The materials that function as the ETL or HTL of an OLED may also serve as the medium in which exciton formation and electroluminescent emission occur. Such OLEDs are referred to as having a “single heterostructure” (SH). Alternatively, the electroluminescent material may be present in a separate emissive layer between the HTL and the ETL in what is referred to as a “double heterostructure” (DH).

In a single heterostructure OLED, either holes are injected from the HTL into the ETL where they combine with electrons to form excitons, or electrons are injected from the ETL into the HTL where they combine with holes to form excitons. Because excitons are trapped in the material having the lowest energy gap, and commonly used ETL materials generally have smaller energy gaps than commonly used HTL materials, the emissive layer of a single heterostructure device is typically the ETL. In such an OLED, the materials used for the ETL and HTL should be chosen such that holes can be injected efficiently from the HTL into the ETL. Also, the best OLEDs are believed to have good energy level alignment between the HOMO levels of the HTL and ETL materials.

In a double heterostructure OLED, holes are injected from the HTL and electrons are injected from the ETL into the separate emissive layer, where the holes and electrons combine to form excitons.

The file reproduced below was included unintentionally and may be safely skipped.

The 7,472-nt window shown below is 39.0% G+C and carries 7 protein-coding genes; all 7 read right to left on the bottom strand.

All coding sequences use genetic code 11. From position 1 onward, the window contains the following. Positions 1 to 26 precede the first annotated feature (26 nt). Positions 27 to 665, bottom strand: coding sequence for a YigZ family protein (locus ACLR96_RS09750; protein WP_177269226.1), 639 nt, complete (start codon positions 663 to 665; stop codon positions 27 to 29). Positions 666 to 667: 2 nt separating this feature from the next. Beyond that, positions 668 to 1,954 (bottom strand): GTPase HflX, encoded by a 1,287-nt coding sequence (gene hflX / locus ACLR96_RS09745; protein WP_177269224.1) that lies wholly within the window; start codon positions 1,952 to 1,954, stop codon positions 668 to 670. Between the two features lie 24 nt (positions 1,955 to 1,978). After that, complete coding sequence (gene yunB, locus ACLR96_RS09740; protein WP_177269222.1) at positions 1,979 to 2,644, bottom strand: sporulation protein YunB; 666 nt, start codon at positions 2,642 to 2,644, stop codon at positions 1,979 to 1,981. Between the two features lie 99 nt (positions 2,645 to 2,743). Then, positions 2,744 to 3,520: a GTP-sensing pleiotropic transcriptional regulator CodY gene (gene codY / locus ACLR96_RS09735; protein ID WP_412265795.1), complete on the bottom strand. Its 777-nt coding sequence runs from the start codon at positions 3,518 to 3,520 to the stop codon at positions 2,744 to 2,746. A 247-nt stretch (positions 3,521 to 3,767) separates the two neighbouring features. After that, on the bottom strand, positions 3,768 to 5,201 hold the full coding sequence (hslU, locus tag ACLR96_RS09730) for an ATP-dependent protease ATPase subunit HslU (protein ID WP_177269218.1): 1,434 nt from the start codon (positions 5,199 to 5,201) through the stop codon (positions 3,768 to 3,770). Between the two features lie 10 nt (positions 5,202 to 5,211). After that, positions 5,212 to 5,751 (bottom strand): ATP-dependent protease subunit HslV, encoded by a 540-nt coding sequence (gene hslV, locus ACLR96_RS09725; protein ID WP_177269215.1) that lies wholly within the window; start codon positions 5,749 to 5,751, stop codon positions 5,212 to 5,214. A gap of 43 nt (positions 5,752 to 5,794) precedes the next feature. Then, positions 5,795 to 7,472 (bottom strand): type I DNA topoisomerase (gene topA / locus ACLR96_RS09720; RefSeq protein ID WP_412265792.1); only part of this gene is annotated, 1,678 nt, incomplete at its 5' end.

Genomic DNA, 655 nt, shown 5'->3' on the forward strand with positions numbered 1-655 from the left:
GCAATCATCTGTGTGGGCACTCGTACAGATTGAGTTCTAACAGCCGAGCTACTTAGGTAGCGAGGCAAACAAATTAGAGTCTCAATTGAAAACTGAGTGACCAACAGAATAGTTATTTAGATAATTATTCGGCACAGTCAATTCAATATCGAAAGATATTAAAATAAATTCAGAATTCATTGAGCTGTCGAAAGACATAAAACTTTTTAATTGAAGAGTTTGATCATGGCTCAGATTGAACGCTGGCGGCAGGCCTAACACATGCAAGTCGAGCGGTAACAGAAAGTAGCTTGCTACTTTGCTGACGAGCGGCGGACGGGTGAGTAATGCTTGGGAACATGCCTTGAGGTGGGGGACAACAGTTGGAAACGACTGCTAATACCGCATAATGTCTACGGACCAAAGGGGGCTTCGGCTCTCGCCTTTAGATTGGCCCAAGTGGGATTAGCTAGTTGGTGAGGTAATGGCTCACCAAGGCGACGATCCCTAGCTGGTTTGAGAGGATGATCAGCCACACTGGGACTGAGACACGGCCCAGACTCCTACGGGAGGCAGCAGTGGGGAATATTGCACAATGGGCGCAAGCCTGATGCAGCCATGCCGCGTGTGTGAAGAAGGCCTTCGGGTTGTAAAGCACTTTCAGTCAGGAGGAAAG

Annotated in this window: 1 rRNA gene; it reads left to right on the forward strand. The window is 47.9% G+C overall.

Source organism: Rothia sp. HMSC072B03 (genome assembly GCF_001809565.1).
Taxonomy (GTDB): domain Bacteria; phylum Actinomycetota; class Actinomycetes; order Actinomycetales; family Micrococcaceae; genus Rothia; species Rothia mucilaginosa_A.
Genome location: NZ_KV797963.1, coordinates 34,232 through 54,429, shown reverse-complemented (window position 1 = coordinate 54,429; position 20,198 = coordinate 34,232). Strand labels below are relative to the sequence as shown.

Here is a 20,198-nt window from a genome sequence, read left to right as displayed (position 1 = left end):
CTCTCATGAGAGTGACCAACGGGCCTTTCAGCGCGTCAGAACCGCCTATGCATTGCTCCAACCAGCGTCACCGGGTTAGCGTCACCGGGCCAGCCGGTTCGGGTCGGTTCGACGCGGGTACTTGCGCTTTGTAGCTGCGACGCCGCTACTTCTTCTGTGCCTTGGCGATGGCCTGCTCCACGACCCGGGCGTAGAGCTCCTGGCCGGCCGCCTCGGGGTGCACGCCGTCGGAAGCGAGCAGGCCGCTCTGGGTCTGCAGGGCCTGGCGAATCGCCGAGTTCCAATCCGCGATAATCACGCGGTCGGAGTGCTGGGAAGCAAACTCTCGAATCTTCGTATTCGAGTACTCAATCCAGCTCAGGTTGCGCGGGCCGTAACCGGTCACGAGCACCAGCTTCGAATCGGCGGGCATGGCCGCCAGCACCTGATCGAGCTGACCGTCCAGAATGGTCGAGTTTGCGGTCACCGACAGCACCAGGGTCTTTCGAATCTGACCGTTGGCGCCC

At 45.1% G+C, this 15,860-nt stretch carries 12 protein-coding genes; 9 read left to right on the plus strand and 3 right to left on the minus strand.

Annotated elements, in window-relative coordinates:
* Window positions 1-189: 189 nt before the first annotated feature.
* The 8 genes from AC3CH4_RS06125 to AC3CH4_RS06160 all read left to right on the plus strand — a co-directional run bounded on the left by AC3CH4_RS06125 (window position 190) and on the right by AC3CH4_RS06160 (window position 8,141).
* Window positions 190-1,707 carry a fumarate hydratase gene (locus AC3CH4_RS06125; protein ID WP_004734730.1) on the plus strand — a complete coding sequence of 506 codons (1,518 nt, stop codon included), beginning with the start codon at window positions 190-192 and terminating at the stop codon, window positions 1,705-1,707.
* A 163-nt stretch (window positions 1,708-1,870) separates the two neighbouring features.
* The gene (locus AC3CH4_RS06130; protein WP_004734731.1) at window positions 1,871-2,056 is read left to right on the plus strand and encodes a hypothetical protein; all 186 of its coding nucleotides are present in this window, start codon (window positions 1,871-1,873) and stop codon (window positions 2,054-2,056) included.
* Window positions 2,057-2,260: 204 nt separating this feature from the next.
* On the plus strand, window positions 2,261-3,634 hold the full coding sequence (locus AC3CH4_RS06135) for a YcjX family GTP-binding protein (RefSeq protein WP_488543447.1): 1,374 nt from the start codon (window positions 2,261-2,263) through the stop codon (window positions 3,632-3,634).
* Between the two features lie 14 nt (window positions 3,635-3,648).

Light emission from OLEDs has typically been via fluorescence, however OLED emission via phosphorescence has been recently demonstrated. As used herein, the term “phosphorescence” refers to emission from a triplet excited state of an organic molecule and the term “fluorescence” refers to emission from a singlet excited state of an organic molecule. The term luminescence refers to either fluorescent or phosphorescent emission.

Successful utilization of phosphorescence holds enormous promise for organicelectroluminescent devices. For example, an advantage of phosphorescence is that potentially all excitons formed by the recombination of holes and electrons, either as a singlet or triplet excited state, may participate in luminescence. This is because the lowest singlet excited state of an organic molecule is typically at a slightly higher energy than the lowest triplet excited state. For example, in typical phosphorescent organometallic compounds, the lowest singlet excited state may rapidly decay to the lowest triplet excited state, from which the phosphorescence is produced. In contrast, only a small percentage (about 25%) of excitons in fluorescent devices are capable of producing the fluorescent luminescence that is obtained from a singlet excited state. The remaining excitons in a fluorescent device, which are produced in the lowest triplet excited state, are typically not capable of being converted into the higher energy singlet excited states from which the fluorescence is produced. This energy, thus, becomes lost to decay processes that heat-up the device rather than emit visible light.